The season we're having after all

Here comes the best byproduct of the lockout: a 66-game schedule with less padding, more action condensed into fewer days, and even a touch of NFL-style variable schedule strength.

With 126 days to fit it all in between Christmas and April 26, your favorite team will play an average of once every two days. Sometimes teams will even play three days in a row. About the only break in the action is the four-day gap for the All-Star Game, which will be held in Orlando, Fla., on Feb. 26. The one thing that sticks in your mind when you look at each team's schedule is the frequency of games. It's relentless.

Even though 16 games have been lopped off the schedule for each team, you knew the NBA would do everything possible to keep its television partners happy and preserve as many marquee matchups as possible. That means you'll still get two rematches of that great Mavericks-Heat Finals, starting on opening night on ABC. There will be a double-dose of Lakers-Heat (Jan. 19 on TNT and March 4 on ABC), Lakers-Celtics (Feb. 9 on TNT and March 11 on ABC) and Lakers-Knicks (Dec. 29 on TNT and Feb. 10 on ESPN). You'll get two referendums on the trade that sent Kendrick Perkins to the Thunder and Jeff Green to the Celtics (Jan. 16 in Boston on TNT and Feb. 22 in Oklahoma City on ESPN).

That's in addition to some of the intraconference showdowns such as Celtics-Knicks to begin the season on Christmas Day and Celtics-Heat two days later.

The flip side is that teams that aren't big ratings draws don't have to face powerhouses from the opposing conference twice. The Indiana Pacers squeaked into the playoffs by two games last season, and this season, two of their three extra nonconference matchups come against nonplayoff teams (they get New Orleans, Minnesota and Golden State twice). That's unlike, say, the Heat, who face playoff opponents in each of their nonconference doubles (Dallas, Oklahoma City and the Lakers). It carries a hint of the NFL, where schedules are unbalanced based on the past season's record, and can sometimes facilitate last-place-to-first-place turnarounds.

Speaking of turnarounds, teams will have to recharge quickly in the 2011-12 season. It's the return of the back-to-back-to-back games, which were last seen in the lockout-shortened 1999 season. Nine teams will face the dreaded "double-triple": two sets of back-to-back-to-backs. Those unfortunate squads are San Antonio, Portland, Phoenix, New Jersey, Minnesota, the L.A. Clippers, Indiana, Detroit and Atlanta. For the most part the games on three consecutive days aren't excessively grueling, either a short flight sandwiched between home games or a logical, one-directional itinerary such as Indianapolis to Washington to Charlotte.

The Nuggets have one of the worst triples: at the Los Angeles Clippers on Feb. 2, back home to face the Lakers on Feb. 3, then at Portland on Feb. 4. Boston might have the worst of all: three straight road games from April 13 to15, in Toronto, New Jersey and Charlotte. How will the Celtics hold up for that stretch near the end of what's sure to be a very tiring season?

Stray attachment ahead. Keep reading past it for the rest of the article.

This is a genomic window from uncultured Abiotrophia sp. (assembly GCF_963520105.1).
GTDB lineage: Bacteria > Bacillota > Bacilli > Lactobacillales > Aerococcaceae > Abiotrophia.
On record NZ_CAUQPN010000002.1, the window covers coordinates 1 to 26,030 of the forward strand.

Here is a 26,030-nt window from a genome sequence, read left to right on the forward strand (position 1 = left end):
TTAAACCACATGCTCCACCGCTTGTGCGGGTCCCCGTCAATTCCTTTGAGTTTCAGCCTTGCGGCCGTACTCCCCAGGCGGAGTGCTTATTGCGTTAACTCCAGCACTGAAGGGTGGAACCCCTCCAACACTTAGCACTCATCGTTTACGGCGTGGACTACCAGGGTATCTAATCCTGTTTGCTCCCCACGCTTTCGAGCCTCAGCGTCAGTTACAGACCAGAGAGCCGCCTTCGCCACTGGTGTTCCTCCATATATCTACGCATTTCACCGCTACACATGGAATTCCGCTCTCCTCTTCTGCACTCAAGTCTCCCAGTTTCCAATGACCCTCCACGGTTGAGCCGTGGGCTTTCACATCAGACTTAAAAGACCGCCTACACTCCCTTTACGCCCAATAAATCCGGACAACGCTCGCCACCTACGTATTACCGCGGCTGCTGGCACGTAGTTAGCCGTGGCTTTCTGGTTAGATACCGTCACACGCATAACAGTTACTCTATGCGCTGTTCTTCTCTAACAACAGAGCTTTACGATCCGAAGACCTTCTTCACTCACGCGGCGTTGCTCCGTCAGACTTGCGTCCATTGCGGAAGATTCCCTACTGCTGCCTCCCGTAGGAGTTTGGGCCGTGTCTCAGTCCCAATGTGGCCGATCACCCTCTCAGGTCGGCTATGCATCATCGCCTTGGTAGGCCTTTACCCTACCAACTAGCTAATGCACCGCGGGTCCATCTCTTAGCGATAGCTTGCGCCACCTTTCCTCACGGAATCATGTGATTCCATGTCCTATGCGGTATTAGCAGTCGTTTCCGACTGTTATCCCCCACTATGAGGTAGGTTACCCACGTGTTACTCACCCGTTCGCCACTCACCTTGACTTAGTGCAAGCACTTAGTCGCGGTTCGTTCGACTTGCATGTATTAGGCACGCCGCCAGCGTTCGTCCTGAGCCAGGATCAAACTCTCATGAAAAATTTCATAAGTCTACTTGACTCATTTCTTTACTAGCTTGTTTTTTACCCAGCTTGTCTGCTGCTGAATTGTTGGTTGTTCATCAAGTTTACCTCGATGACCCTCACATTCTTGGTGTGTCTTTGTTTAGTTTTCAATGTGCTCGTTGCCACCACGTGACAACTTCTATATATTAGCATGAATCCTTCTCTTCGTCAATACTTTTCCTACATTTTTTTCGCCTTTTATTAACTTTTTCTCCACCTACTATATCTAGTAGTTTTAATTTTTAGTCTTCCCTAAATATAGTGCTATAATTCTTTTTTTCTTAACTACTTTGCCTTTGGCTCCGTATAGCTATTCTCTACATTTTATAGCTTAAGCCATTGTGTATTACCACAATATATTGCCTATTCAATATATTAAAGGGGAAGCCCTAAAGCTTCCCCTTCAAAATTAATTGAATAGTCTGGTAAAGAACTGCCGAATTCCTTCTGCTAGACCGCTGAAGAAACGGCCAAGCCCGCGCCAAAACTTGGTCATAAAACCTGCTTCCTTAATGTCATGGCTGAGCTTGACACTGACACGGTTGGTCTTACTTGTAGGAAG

The Lakers might not be any better served by having their back-to-back-to-back games come at the outset of the season. They haven't played any basketball that mattered since May, and they're getting asked to jump right in and play three in a row.
Even the weeks that pass for normal in this season will be packed, which puts health at a premium.

"Whoever can minimize injuries and play their guys is going to be ahead of the game," a Western Conference coach said. "If a guy goes down, it could be the difference between home court, or seeding."

What if Dirk Nowitzki were to suffer a sprained right knee as he did last year? He didn't play from Dec. 28 until Jan. 14 last season because of the injury, and the Mavericks went 2-7 in those nine games. If he missed those same dates this season it would cause him to be out for 11 games. Those could easily be two more losses for a team that enjoyed home-court advantage over the Oklahoma City Thunder in the Western Conference finals on the basis of a mere two regular-season games last season.

The one thing this season can't offer is something for everyone in every NBA town. Teams will visit only nine cities in the opposite conference. That means the Miami Heat Hate-On-Us Tour won't stop in San Antonio, New Orleans, Sacramento, Phoenix or Memphis. If the Lakers land another superstar to go with Kobe Bryant, you won't get a chance to see them in Chicago, Cleveland, Indiana, Charlotte, New Jersey or Atlanta. Kevin Durant stopped by Rucker Park in New York this summer, but he won't play in Madison Square Garden during the winter.

There's something else missing from this version of schedule day: We can't pinpoint when the grand returns will be, because we don't know which players will be returning where. Usually the league knows the major offseason transactions before it sets the schedule, which is why Shaq's first game against Kobe was on Christmas and LeBron's first trip back to Cleveland wound up on national TV. The lockout forced the NBA to schedule first, then discover the significance later.

So maybe Lakers at Orlando on Jan. 20 could be bigger than it seems right now. Perhaps Tyson Chandler will have to wait for Golden State's visit to Dallas on April 20 to formally receive his championship ring.

We don't know when the big moments are coming. We won't see everyone everywhere. But you'll see so much basketball so often, you might not even notice.